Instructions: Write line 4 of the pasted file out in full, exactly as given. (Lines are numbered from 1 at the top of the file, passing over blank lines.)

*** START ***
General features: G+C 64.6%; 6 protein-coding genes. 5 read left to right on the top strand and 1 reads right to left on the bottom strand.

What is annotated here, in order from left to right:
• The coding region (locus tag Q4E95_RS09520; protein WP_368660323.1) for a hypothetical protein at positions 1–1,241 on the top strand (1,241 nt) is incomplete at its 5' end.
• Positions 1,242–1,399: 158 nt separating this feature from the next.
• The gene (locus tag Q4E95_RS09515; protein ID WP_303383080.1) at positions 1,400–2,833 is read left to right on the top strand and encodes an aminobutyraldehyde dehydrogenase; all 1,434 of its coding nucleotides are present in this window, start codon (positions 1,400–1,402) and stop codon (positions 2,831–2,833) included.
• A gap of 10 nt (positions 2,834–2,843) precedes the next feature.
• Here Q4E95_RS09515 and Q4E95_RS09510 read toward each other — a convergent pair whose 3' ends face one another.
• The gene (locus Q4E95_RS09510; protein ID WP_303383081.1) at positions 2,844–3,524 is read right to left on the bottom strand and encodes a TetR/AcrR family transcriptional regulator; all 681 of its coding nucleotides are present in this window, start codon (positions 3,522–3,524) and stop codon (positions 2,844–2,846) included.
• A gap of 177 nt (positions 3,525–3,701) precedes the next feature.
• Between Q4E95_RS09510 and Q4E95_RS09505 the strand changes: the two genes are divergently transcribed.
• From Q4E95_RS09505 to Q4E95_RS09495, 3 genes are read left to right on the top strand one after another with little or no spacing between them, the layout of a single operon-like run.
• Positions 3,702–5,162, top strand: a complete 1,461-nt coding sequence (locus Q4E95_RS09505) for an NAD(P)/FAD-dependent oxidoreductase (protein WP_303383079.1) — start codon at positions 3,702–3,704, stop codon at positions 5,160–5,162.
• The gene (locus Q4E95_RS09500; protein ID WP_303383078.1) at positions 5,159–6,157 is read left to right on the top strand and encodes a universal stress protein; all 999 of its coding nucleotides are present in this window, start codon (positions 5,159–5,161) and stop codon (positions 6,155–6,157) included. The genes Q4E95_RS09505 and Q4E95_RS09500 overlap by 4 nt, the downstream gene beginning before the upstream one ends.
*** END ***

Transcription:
• Positions 1,242–1,399: 158 nt separating this feature from the next.